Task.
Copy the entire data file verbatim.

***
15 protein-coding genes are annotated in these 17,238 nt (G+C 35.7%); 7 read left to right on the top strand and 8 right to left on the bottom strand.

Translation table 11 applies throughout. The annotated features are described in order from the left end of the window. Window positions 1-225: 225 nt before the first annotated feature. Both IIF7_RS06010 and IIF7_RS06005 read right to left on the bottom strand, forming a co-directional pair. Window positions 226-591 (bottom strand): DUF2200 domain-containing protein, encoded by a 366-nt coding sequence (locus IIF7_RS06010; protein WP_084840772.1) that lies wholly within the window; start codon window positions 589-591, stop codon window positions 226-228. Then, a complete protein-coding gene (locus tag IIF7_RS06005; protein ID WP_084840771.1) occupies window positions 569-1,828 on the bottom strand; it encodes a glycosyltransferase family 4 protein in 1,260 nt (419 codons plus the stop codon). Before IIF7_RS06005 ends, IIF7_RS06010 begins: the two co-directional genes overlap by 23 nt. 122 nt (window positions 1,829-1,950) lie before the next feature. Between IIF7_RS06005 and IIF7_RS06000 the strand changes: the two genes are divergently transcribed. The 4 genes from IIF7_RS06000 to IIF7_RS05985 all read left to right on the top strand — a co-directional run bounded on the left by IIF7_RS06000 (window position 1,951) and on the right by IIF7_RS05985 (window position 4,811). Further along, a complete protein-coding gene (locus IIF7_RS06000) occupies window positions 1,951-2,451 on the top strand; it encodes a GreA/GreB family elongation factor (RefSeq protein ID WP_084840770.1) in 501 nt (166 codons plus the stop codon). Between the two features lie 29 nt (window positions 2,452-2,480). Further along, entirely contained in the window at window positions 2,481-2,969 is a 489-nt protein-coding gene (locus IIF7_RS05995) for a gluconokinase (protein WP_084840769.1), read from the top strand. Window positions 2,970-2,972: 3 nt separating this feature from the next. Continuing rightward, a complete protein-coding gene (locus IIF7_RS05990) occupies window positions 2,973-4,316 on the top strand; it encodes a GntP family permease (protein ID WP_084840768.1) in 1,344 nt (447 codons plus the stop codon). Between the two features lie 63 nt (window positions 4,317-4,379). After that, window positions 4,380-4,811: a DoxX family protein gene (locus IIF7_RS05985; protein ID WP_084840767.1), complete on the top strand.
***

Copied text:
15 protein-coding genes are annotated in these 17,238 nt (G+C 35.7%); 7 read left to right on the top strand and 8 right to left on the bottom strand.

Translation table 11 applies throughout. The annotated features are described in order from the left end of the window. Window positions 1-225: 225 nt before the first annotated feature. Both IIF7_RS06010 and IIF7_RS06005 read right to left on the bottom strand, forming a co-directional pair. Window positions 226-591 (bottom strand): DUF2200 domain-containing protein, encoded by a 366-nt coding sequence (locus IIF7_RS06010; protein WP_084840772.1) that lies wholly within the window; start codon window positions 589-591, stop codon window positions 226-228. Then, a complete protein-coding gene (locus tag IIF7_RS06005; protein ID WP_084840771.1) occupies window positions 569-1,828 on the bottom strand; it encodes a glycosyltransferase family 4 protein in 1,260 nt (419 codons plus the stop codon). Before IIF7_RS06005 ends, IIF7_RS06010 begins: the two co-directional genes overlap by 23 nt. 122 nt (window positions 1,829-1,950) lie before the next feature. Between IIF7_RS06005 and IIF7_RS06000 the strand changes: the two genes are divergently transcribed. The 4 genes from IIF7_RS06000 to IIF7_RS05985 all read left to right on the top strand — a co-directional run bounded on the left by IIF7_RS06000 (window position 1,951) and on the right by IIF7_RS05985 (window position 4,811). Further along, a complete protein-coding gene (locus IIF7_RS06000) occupies window positions 1,951-2,451 on the top strand; it encodes a GreA/GreB family elongation factor (RefSeq protein ID WP_084840770.1) in 501 nt (166 codons plus the stop codon). Between the two features lie 29 nt (window positions 2,452-2,480). Further along, entirely contained in the window at window positions 2,481-2,969 is a 489-nt protein-coding gene (locus IIF7_RS05995) for a gluconokinase (protein WP_084840769.1), read from the top strand. Window positions 2,970-2,972: 3 nt separating this feature from the next. Continuing rightward, a complete protein-coding gene (locus IIF7_RS05990) occupies window positions 2,973-4,316 on the top strand; it encodes a GntP family permease (protein ID WP_084840768.1) in 1,344 nt (447 codons plus the stop codon). Between the two features lie 63 nt (window positions 4,317-4,379). After that, window positions 4,380-4,811: a DoxX family protein gene (locus IIF7_RS05985; protein ID WP_084840767.1), complete on the top strand.